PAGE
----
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'Scottish Government must take action on quality to reach zero waste'

Reprocessors have warned that “clear signals from Government” on recyclate quality regulation are required to achieve the Government’s zero waste policy aims.

A policy statement launched by the Resource Association (RA) at the Scottish Waste and Resources Conference, warned that commingled collection and poor quality material were costing reprocessors “significant sums” and are a “brake on future investment” in necesry recycling infrastructure.

The RA called for a concerted effort by the whole supply chain to improve communication and management if commingled schemes are to continue in Scotland, and for proper enforcement of Transfrontier Shipment of Waste Regulations, and a mandatory MRF quality standard.

Tough new waste laws were introduced by the Scottish Government in May aimed at moving the country towards zero waste.  The Regulations indicated that separate collections were preferred and commingled was only allowed if it could achieve similar “high quality recycling”.

The RA believes commingled collections have become the “default option rather than the last resort” and this must be tackled head on” by Government to realise its zero waste ambition.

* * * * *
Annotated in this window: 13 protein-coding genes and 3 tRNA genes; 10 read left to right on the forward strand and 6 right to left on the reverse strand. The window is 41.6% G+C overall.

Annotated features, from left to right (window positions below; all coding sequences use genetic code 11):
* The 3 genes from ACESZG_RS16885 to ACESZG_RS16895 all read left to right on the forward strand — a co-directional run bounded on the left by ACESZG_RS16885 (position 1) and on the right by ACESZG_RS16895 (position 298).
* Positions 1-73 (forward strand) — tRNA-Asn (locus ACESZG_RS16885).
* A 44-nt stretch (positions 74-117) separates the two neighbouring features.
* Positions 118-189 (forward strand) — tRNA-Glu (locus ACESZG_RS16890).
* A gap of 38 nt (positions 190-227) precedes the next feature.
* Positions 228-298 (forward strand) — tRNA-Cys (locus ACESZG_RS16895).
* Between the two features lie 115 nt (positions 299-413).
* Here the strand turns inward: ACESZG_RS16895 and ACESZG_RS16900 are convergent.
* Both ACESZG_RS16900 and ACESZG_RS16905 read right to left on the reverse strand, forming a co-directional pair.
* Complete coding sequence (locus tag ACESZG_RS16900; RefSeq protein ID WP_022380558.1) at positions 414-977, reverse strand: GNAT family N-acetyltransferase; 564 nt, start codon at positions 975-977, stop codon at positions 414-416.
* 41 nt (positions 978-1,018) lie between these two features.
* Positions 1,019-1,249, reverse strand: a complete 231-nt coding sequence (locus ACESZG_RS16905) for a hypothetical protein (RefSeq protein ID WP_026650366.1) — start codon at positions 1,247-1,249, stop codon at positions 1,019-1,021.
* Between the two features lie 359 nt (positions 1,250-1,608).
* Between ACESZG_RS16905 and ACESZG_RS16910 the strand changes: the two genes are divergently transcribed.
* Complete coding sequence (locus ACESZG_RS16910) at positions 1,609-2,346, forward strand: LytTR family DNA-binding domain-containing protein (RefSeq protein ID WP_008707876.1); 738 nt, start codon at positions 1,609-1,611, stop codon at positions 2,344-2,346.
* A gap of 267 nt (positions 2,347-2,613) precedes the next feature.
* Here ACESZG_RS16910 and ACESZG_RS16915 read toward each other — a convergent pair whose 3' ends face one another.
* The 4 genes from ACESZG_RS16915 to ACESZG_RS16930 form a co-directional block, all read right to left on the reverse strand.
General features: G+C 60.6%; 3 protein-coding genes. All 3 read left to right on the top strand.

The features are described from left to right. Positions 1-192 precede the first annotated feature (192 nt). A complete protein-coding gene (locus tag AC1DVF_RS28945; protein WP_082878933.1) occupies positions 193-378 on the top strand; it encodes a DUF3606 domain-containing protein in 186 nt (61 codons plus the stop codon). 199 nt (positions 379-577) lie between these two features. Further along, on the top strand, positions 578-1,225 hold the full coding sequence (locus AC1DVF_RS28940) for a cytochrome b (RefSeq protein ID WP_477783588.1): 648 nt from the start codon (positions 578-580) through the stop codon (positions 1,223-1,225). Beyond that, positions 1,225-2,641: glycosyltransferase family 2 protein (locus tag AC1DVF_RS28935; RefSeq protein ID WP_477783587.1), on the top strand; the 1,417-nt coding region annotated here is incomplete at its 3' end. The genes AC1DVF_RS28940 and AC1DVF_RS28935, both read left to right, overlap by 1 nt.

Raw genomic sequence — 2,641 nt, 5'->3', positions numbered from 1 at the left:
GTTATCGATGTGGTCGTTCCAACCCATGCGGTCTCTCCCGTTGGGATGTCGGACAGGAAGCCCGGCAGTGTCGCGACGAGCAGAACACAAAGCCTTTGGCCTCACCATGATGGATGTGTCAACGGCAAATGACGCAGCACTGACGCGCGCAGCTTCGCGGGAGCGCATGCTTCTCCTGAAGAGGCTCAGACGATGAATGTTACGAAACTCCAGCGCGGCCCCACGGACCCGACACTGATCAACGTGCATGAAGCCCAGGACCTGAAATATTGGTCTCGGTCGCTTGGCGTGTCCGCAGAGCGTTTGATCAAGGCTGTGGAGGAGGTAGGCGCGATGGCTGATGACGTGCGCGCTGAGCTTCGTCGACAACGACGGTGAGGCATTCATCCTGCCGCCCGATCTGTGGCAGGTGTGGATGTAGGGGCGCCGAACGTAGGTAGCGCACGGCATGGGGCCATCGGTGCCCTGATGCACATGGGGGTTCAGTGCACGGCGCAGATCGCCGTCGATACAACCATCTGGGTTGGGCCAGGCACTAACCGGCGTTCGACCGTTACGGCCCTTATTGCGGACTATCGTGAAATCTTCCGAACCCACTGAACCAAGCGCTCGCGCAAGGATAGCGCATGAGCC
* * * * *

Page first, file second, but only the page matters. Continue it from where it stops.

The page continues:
RA chief executive Ray Georgeson said: “The ambitions of the Scottish Government for zero waste and resource efficiency are clear, and the thrust of the new regulations is to be commended. Quality of material feedstock will be a critical success element for Scottish recycling, and recent work commissioned by Zero Waste Scotland on priority resource streams has already indicated potential for 92,000 tonnes of additional annual reprocessing capacity in Scotland delivering economic impacts of at least £23.5m a year in increased turnover.

Georgeson called on industry investors to respond to the challenges laid down by the new Scottish Waste Regulations.

He added: “The impact of global market changes and future EU policy on resource efficiency point us towards maximising the use and value in material resources for good environmental and economic reasons closer to home.”

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